Communicating Identity Then and Now: A Comparative Content Analysis of Writings by College Students During Times of Political Unrest
Paper- Restricted to Campus Access
Given how the current social and political climate of the United States, and subsequently the rest of the world, has impacted students and the environment on college campuses around the country, this project seeks to understand how people make sense of the events that occur during their time in college and how their feelings may be captured and revealed in their personal diaries and letters to family members, friends and themselves. The purpose of this study is to question what similarities exist between the two mediums of writings by college students and how these coded themes provide insight to better understand college students' lives. The project centers around the following research question: how have college students' perceptions of identity and its relationship to concepts of home, family and stability changed and transformed during times of political and social upheaval on college campuses as depicted through connections with persons not on college campuses?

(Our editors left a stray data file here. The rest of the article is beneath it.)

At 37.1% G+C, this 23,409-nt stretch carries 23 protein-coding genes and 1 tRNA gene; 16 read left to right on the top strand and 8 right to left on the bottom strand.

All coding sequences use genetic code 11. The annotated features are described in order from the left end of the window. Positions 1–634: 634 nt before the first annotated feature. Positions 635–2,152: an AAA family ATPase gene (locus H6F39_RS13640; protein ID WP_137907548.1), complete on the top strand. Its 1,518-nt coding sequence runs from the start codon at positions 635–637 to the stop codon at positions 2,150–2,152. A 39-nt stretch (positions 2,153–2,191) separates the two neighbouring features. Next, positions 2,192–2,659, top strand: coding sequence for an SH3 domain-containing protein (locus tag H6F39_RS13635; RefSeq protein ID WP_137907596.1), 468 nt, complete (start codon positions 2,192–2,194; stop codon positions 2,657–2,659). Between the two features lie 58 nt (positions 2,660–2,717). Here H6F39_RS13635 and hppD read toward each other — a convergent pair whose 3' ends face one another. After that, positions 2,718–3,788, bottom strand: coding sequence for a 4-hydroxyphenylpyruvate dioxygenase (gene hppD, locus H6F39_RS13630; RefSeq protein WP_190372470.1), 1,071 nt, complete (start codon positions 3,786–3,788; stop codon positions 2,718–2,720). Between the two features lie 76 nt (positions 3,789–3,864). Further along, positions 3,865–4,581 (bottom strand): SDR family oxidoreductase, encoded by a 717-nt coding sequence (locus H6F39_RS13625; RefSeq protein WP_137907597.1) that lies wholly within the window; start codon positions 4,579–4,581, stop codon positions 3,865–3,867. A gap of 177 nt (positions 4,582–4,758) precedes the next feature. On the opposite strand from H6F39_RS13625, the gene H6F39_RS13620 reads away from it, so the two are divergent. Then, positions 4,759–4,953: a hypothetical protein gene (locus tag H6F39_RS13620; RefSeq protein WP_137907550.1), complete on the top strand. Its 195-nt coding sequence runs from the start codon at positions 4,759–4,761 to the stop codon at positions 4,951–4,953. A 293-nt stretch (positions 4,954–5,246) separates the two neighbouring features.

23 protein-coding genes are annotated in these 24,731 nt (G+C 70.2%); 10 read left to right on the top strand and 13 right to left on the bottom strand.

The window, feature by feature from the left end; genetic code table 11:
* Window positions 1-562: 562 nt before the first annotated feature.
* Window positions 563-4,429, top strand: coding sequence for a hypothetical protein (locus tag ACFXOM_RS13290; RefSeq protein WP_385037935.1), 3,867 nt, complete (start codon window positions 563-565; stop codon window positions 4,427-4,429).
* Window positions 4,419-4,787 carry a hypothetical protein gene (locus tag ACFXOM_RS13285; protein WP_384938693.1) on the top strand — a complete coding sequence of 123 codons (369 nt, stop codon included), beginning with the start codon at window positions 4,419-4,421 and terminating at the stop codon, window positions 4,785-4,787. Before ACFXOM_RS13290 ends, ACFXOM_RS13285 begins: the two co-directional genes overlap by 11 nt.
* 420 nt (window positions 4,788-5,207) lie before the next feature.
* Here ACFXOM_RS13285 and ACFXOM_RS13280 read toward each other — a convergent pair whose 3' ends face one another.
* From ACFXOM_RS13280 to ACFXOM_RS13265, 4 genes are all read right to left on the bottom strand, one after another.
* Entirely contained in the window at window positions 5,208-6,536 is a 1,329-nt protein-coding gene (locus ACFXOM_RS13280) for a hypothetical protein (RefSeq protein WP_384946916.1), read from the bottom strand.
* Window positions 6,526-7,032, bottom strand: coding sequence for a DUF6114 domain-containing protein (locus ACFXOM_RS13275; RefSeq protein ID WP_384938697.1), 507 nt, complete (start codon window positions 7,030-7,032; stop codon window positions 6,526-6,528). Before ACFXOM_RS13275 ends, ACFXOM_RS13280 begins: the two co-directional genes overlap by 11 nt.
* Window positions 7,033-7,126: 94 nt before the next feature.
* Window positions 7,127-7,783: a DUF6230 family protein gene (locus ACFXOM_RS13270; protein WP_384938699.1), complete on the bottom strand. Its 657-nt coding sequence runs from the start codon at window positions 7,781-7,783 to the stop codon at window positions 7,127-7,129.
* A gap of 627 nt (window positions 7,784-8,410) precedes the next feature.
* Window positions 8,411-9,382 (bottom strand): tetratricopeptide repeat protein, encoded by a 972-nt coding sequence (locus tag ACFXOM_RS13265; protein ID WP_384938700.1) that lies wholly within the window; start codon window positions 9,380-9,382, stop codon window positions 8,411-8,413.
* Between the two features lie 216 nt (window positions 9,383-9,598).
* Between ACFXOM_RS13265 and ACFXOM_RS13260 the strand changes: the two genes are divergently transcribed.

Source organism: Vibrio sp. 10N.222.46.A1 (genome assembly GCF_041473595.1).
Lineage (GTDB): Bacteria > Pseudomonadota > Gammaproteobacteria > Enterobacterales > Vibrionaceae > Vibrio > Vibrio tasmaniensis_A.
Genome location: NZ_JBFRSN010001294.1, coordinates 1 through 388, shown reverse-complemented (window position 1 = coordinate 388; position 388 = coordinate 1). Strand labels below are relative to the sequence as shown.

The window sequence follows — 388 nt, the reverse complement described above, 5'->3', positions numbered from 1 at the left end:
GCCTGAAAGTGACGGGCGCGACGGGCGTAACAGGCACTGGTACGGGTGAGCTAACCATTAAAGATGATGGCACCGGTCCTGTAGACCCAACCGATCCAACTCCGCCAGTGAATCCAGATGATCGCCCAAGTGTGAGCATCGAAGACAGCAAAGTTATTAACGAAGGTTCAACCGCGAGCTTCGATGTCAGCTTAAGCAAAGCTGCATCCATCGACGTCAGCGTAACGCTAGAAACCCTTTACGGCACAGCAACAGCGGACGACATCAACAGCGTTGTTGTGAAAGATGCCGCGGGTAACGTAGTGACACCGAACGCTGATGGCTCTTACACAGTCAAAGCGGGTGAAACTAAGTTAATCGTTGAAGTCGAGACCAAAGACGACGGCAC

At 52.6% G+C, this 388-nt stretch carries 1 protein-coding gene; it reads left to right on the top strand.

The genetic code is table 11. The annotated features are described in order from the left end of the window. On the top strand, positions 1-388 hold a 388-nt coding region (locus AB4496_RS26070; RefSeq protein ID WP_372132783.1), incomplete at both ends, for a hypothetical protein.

Watanabe, Asuka, "Communicating Identity Then and Now: A Comparative Content Analysis of Writings by College Students During Times of Political Unrest" (2017). Sociology Summer Fellows. 2.
Available to Ursinus community only.
Presented during the 19th Annual Summer Fellows Symposium, July 21, 2017 at Ursinus College.